Working with wood and epoxy resin can indeed lead to stunning creations, and it has gained popularity in recent years due to its versatility and aesthetic appeal.
Working with wood and epoxy resin can be a rewarding and creative process. Here's a step-by-step guide to help you get started:
Materials you will need:
- Wood of your choice
- Craft Resin Epoxy Resin (Deep Pour for larger projects)
- Mixing cups and stir sticks
- Sandpaper (80-120 grit for wood preparation, higher grits for finishing)
- Plastic sheeting to protect your work area
- Adhesive tape or ready-made molds (if needed)
- Leveling aids (wooden blocks or similar)
- Optional: paint primer, wood treatment (if required)
Step 1: Selecting and Preparing the Wood
1. Choose the type of wood you want to work with. Although you can use most woods alongside epoxy resin, the best woods to use is the flattest piece of live wood you can find, woods like Yew, Elm, Oak or Black Walnut look really great when used with epoxy resin. Experiment with small off-cuts if you're unsure how the epoxy resin will interact with the wood's appearance.
2. Check the moisture content of the wood, ensuring it's below 12% to avoid issues with the resin.
3. Cut the wood into your desired shape if needed. Then sand the wood with 80-120 grit sandpaper to create a surface for the epoxy resin to bond to. Remove any dust after sanding. If you have used a wet cloth to remove the sanding dust leave to fully dry before applying the resin mix.
Step 2: Setting Up Your Work Area
1. Cover your work area and flooring with plastic sheeting to protect them from spills and mess.
2. Control the temperature in your workspace and curing area, maintaining it between 21-24°C (70-75°F) during the initial 24 hours of curing (48 Hours if using our Deep Pour resin).
3. Ensure your workspace is as clean as possible to prevent dirt or dust from getting trapped in the resin.
4. Make sure you have the correct PPE on and your space is well ventilated. You should wear gloves, a plastic apron and tie long hair back. When dealing with wood you might also need goggles or safety glasses. If you cannot tell if your space is well ventilated, or you can't control the temperature while keeping the space ventilated, please wear a respirator.
You can find out more about the safety precautions you'll need to take when using Craft Resin here.
Step 3: Creating Molds (if needed)
1. If your project has gaps or edges that aren't enclosed, you'll need a mold to contain the epoxy resin while it cures. Epoxy resin is a liquid that flows and moves, if you do not contain it, it will flow over edges.
2. Use high-quality adhesive tape or ready-made molds to create the necessary barriers around the surface you want to seal. You can buy ready made molds for casting wood resin projects from places like @makersreusablemold, these can even be reused again and again, and although an initial outlay, may be worth it if you are going to create multiple projects of the same size.
3. Level the surface before pouring the resin, using wooden blocks or similar aids underneath. Check it is level with a spirit level.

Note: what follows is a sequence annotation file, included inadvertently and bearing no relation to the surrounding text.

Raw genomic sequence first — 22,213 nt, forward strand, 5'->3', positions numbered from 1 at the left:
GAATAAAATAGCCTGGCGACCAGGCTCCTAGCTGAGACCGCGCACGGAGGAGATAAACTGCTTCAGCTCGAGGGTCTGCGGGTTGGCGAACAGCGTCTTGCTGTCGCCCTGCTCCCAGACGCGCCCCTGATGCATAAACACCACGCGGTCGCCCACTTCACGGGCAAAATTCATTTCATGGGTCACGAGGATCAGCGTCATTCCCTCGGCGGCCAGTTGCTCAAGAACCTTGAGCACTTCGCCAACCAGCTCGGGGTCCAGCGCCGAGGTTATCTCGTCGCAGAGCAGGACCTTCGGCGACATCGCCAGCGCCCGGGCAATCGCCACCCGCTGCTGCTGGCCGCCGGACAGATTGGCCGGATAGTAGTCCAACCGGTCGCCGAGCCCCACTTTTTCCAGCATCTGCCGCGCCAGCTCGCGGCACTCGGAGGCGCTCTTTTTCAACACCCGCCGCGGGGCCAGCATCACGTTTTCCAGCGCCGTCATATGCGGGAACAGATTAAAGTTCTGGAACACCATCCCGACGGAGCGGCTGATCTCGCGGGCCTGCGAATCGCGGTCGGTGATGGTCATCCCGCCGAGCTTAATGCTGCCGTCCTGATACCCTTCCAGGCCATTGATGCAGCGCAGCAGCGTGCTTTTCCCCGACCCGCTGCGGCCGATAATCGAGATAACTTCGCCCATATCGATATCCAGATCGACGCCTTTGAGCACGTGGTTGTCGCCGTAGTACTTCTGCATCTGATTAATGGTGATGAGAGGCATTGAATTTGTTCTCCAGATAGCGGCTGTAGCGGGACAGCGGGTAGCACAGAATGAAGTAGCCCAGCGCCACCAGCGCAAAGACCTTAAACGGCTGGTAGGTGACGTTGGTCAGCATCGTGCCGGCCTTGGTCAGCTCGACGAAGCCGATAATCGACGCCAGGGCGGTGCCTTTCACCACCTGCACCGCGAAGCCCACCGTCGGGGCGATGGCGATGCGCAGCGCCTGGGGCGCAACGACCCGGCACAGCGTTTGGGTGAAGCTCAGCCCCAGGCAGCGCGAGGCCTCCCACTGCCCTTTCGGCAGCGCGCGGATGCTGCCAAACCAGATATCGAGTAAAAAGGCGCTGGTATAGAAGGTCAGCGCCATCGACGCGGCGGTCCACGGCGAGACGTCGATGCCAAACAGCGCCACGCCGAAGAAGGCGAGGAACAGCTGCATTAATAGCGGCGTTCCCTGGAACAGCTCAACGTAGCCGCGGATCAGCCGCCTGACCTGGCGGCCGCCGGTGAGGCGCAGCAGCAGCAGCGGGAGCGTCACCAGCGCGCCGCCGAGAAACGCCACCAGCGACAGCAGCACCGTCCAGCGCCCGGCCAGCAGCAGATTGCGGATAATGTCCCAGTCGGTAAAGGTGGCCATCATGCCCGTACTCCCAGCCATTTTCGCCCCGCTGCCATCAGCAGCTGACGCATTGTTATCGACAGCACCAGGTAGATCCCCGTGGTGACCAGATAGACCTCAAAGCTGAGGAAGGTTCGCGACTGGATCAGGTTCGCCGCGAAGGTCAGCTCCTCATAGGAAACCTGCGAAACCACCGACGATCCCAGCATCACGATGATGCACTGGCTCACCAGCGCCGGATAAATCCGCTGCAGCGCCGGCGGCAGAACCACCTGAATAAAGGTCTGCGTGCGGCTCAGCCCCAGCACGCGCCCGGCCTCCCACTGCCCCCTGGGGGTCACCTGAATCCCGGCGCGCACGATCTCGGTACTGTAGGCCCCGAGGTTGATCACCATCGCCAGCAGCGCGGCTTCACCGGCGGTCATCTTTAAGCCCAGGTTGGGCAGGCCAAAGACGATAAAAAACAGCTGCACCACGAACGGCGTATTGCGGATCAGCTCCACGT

Step 4: Mixing and Pouring the Epoxy Resin
1. Follow the instructions in your resin kits for mixing the epoxy resin and hardener in the correct proportions. Our Deep Pour resin needs different measuring techniques to our normal resin, other brands might have other techniques completely so always check the guidance for the resin you have purchased.
2. Stir thoroughly to ensure an even mixture. You might need to stir for longer than 3 minutes, a good rule to follow is to stir the resin and hardener till there are no lines/streaks left in the mixture, and then add colourant if you are wanting it coloured. Please mix slowly and controlled to ensure the least amount of bubbles form in the resin mix and that the edges, sides and bottom of your mixing container are scraped as you stir.
3. Pour the epoxy resin into the molds or onto the wood, depending on your project's design. If you're using the resin to fill holes, pour directly into the voids.
4. For projects with multiple layers, allow each layer to cure before adding the next one. Follow specific guidance if you're using Craft Resin for layered projects. Layers aren't always necessary, if you're using Craft Resin's Deep Pour resin you can mix and pour more resin in one go without layering as the exothermic reaction in that products doesn't increase the temperature to a level that could flash cure, unlike out normal resin.
Step 5: Curing and Finishing
1. Allow the resin to cure for the recommended time (usually 24 hours for our normal resin or 48 hours for our Deep pour resin, project dependant). The curing time may vary depending on the temperature and the thickness of the project.
2. After curing, de-mold your project carefully. If there are any excess resin or rough edges, use sandpaper to level and smooth the surface.
3. For projects intended for food use, apply appropriate wood treatments following personal research. Craft Resin is safe as a food contact surface once fully cured, without the next for any treatments. See the Food safety guidance here.
Remember to always conduct more research and follow the instructions provided by the epoxy resin brand you are using. Practice on smaller projects before attempting larger or more intricate creations. Working with wood and epoxy resin can be an art form that requires patience and experimentation to achieve the desired results.
Topic Of The Week Giveaway:
We have attached a giveaway to these Topic Of The Week announcements on our Instagram platform, this is helping us to spread the knowledge of how to use epoxy resin further, but also enabling anyone who helps us share this information to win free resin and mica powders.
To enter the weekly giveaway please see the latest post pinned to the top of our Instagram feed and follow the instructions to enter:
Team Craft Resin